Welcome to Xbox Community Focus TGR’s weekly feature spotlighting Xbox Live Community Games and independent development. Given the enormous amount of content that is hitting the marketplace, we’ve leafed through the Community Games channel, and come up with three games you ought to try this week.
Groov is a dual-stick shooter on the Xbox Community Games channel that combines the look of Geometry Wars (to the point of copyright infringement) and Everyday Shooter. As you shoot at randomly shaped enemies, they’ll have a different instrument or vocal clip play and add to the background music that is already playing.
As you kill more enemies and get a higher score, you’ll get to play another “wave” or song — until you run out of lives. There is no bomb mechanism, however, and it is a pretty hefty challenge to avoid getting hit, even early on.
While the game isn’t new or innovative in any way, if you haven’t played a game like Everyday Shooter on the PlayStation 3, grabbing the demo of Groov is a worthy substitute.
Altar of Gems
Much in the same vein as Puzzle Fighter HD, Altar of Gems will have you matching up gems of the same color. That is where the similarities between the two games end. Altar doesn’t have nearly as many deep gameplay elements as Puzzle Fighter, but it still manages to offer a compelling competitive puzzle game experience.
In Altar of Gems, you’ll challenge up to three other players and match up gems, preventing them from reaching the top of the screen. As you match four same-color gems, you are given mana to add platforms to your opponents screen, increasing the opportunity for them to fail. Alternatively, you can choose to use that mana to reduce the number of platforms you have on your screen.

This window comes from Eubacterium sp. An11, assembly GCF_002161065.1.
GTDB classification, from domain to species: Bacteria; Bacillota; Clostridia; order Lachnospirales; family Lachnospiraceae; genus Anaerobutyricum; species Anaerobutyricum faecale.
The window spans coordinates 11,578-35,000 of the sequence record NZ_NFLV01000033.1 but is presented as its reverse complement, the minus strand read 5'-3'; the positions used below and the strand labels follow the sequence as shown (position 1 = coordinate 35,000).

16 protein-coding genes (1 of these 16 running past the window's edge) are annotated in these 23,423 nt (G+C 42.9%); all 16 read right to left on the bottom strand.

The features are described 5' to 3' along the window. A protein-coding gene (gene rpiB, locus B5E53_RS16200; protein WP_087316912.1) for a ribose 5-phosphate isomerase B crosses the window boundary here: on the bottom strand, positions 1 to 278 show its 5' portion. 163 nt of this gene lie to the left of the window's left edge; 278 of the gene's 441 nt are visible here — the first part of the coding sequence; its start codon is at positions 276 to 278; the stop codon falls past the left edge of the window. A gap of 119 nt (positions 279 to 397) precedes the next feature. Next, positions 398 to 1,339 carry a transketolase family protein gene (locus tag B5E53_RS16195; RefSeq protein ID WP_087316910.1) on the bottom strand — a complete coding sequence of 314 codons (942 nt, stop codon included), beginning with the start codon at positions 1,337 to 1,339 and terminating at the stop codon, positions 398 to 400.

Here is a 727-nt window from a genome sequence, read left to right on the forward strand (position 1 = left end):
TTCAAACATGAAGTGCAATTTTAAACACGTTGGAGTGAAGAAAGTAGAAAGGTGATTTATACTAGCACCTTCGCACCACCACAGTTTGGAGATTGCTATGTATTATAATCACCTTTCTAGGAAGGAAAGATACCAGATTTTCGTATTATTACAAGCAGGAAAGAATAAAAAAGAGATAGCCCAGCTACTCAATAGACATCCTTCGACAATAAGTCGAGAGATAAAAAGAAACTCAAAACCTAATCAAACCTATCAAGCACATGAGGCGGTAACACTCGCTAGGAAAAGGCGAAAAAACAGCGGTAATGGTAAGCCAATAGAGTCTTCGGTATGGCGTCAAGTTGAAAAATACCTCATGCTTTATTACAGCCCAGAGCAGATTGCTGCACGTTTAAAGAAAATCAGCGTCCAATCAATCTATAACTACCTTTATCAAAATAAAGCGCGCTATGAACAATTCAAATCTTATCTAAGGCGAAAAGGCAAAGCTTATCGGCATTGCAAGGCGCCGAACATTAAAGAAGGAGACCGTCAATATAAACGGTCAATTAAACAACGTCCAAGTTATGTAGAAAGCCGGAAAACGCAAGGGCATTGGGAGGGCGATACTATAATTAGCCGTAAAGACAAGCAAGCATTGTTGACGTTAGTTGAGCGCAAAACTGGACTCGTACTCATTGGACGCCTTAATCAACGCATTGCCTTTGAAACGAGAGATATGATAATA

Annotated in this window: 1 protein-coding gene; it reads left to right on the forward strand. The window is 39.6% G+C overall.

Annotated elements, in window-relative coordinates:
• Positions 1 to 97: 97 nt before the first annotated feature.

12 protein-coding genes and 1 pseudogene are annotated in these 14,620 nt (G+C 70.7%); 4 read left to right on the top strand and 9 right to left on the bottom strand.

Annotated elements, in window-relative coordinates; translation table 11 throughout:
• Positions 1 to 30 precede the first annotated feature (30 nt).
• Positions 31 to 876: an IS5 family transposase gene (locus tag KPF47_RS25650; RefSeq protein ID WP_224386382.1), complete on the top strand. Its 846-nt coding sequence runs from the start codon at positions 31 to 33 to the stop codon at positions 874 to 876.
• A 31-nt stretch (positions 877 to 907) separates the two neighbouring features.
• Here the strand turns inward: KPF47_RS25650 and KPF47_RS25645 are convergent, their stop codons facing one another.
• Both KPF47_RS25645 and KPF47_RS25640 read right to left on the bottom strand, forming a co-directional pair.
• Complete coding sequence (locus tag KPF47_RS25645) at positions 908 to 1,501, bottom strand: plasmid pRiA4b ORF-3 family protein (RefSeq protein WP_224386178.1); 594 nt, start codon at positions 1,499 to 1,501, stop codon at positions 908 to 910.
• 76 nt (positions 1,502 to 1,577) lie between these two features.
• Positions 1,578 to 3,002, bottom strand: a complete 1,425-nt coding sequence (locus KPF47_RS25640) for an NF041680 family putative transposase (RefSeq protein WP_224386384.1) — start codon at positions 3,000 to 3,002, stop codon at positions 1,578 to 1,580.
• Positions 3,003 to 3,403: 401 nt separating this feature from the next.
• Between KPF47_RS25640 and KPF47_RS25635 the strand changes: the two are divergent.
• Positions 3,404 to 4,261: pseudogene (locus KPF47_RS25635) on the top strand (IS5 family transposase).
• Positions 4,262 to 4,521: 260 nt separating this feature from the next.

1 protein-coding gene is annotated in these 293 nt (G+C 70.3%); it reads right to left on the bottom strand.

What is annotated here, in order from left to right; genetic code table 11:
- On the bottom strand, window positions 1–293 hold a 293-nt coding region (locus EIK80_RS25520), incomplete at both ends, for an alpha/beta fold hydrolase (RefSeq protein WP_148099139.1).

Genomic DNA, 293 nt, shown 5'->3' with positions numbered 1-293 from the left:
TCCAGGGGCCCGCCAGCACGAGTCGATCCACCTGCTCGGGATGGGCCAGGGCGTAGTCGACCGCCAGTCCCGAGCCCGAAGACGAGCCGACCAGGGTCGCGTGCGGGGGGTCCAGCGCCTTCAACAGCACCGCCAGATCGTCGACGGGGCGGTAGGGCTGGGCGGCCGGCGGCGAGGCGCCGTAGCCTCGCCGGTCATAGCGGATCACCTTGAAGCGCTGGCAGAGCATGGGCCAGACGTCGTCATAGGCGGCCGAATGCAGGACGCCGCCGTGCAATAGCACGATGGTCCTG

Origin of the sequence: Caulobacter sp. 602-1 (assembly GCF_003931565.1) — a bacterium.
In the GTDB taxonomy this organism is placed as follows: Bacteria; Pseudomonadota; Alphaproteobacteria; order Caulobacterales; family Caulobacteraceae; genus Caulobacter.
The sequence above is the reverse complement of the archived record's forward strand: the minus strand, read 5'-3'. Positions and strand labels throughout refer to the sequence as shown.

It’s pretty basic and probably a little too pricey at 400 Microsoft Points ($5), but as it stands, checking out the demo is a worthwhile affair.
Hands down, Artoon is the best Community Game featured this week. It’s not just because the main character shares a first name with a very esteemed, handsome and witty writer (ahem); the stylish levels, the great controls, and overall polish speak for themselves.
In Artoon, you control a little blob ball named Art. Your objective is to bounce from platform to platform, coloring a certain percentage of them before reaching a goal marker. That’s about it. However, there’s plenty of depth to be found in the game. For example, certain blocks need to be “worn down” by jumping on them multiple times. However, if you jump on the same platform more than once, your score multiplier is taken away.
Even early on you’re treated to a couple of aesthetically pleasing environments named “Interference” and “Metropolis." Instead of describing them for you, go on and download the demo, at the very least. In reality, though, Artoon deserves an outright purchase.